If you folks were more aware of any of the above, you'd already know how to repair your credit and avoid rate hikes. The FICO score, used by credit bureaus to determine the health of one's credit, values on-time payment and low balances above all else -- yes, much like the CBIS. In fact, the combination of a spotless payment history (35% of a FICO score) and the amount of debt a cardholder carries in relation to their credit limit -- or their credit utilization (30%) -- account for nearly two-thirds of a person's overall credit score. Your mix of credit accounts (10% of your FICO score) also matters. This all affects your ability to lease a car, rent an apartment, obtain a mortgage, open a low interest credit card or do just about anything else that require sterling credit -- including obtaining low car insurance rates.

We've spoken with folks throughout the financial services industry about this topic more times than we'd care to mention and have four easy ways for you to scrub your credit and give auto insurers a reason to drop your rates:

1. Fix the errors: Please, just get a free copy of your credit report directly from the credit reporting agencies themselves. Review the status of your account, your credit limits and your personal information and dispute any errors immediately.

2. Beg for forgiveness: If you've been a longtime account holder or a frequent customer and have a late payment on your record, you may be able to talk your creditors into working with you on repayment and, afterward, on removing the offending mark from your record.

"Negotiate paying an old debt if the creditor will mark your account 'paid as agreed,'" says Curt VanderZanden, a loan officer with Mortgage Express in Portland, Ore. "For a late payment on a long-held account, write the creditor, acknowledge your otherwise good history and ask for a goodwill adjustment that will wipe it from your credit report."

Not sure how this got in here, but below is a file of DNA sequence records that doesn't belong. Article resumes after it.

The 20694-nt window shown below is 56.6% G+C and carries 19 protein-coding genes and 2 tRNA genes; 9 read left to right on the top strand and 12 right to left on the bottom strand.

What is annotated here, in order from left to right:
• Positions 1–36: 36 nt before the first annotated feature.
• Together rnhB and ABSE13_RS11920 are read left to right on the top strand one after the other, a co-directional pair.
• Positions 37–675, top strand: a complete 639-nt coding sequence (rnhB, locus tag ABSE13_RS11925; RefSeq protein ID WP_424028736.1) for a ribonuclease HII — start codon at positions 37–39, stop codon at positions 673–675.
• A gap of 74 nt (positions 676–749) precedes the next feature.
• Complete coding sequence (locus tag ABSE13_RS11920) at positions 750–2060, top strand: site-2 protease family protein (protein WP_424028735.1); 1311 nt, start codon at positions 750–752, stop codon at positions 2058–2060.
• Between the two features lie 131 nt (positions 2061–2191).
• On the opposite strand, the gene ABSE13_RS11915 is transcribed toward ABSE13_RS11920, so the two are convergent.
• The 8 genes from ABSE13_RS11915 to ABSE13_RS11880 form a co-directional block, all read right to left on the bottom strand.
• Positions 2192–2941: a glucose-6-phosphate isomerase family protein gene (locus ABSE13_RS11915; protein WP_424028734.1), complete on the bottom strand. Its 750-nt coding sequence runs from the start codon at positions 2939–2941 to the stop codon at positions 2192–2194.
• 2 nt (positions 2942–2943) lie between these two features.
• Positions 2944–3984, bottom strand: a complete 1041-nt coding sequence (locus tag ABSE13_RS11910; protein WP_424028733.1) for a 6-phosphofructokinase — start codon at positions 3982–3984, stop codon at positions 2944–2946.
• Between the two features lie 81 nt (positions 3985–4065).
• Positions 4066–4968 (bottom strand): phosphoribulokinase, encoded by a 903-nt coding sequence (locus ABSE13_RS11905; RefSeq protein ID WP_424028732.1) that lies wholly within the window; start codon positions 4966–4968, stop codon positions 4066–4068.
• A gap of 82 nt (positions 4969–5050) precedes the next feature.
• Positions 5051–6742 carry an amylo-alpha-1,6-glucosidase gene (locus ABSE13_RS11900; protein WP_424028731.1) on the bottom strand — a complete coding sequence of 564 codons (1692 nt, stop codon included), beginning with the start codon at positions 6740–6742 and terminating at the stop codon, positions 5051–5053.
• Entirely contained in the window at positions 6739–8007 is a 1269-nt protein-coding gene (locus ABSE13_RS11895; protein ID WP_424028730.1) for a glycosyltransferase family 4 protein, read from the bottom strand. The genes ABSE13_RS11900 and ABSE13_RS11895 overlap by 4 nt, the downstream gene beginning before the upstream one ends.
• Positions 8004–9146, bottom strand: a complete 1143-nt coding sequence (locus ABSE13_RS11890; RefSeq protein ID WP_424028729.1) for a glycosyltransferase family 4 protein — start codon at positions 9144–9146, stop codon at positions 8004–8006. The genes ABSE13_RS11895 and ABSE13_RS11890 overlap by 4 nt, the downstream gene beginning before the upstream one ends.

3. Pay off the right accounts: If you have cards or accounts with high interest rates, you're going to want to hit those first. Pay them down as much as possible to help dig yourself out from under a pile of interest, and transfer balances to cards with lower rates when possible.

"Timing is everything when it comes to balance transfers," said Matt Schulz, CreditCards.com's senior industry analyst. "It's absolutely critical that you not wait to transfer your balance to your new card, but it's even more important that you pay that whole balance off before the introductory period ends."

A CreditCards.com survey found that who fall behind in credit card payments face an average penalty rate of 28.45%. However, if you're lucky enough to be approved for another card and transfer a remaining balance, the savings can be significant.

Let's say you have $5,000 outstanding on one of your existing credit cards. A 0% balance transfer offer (assuming a 3% balance transfer fee and a 12-month 0% introductory APR) would let you pay that off within a year for $5,150. That's not as great as a straight $5,000, but someone paying a 28.45% penalty rate would have to pay $5,803 over 12 months to pay off that same $5,000 -- or $653 more. Even if you're carrying a standard 15% APR, it would cost $5,415.48 to pay off that balance. That's still $265 more than the 0% offer.

Also, attempt to keep that balance low. Kevin Murphy, senior financial services consultant at McGraw-Hill Employees Federal Credit Union in East Windsor, N.J., notes that a client who never misses a payment, but uses $9,500 of their $10,000 credit limit is still doing considerable harm to their credit. He advises keeping balances should at zero when possible, but says they absolutely must be kept below 30% of a cardholder's total credit limit to avoid trouble. If you have a $10,000 credit limit and still maintain a $5,000 balance, that 50% credit utilization will come back to haunt you.

4. Increase your credit: This is more of a way to game the credit ratio than anything, but if you're usng up $2,500 of your $5,000 available credit, but can somehow open an account with another $5,000 in available credit, you'll trim your credit utilization score from 50% to 25%. The key, however, is not to use any of that newfound credit until you've paid off that old debt.

Cut up your credit cards, tuck them away, but keep them open and, no matter what you do, don't go applying for a whole bunch at once.

"Another fiction is that the more credit cards you have, the better," says Joe O'Boyle, a financial advisor with Voya Financial Advisors in Beverly Hills, Calif. "If you open a bunch of credit cards at once, that can negatively impact your credit score. Get your credit increased later."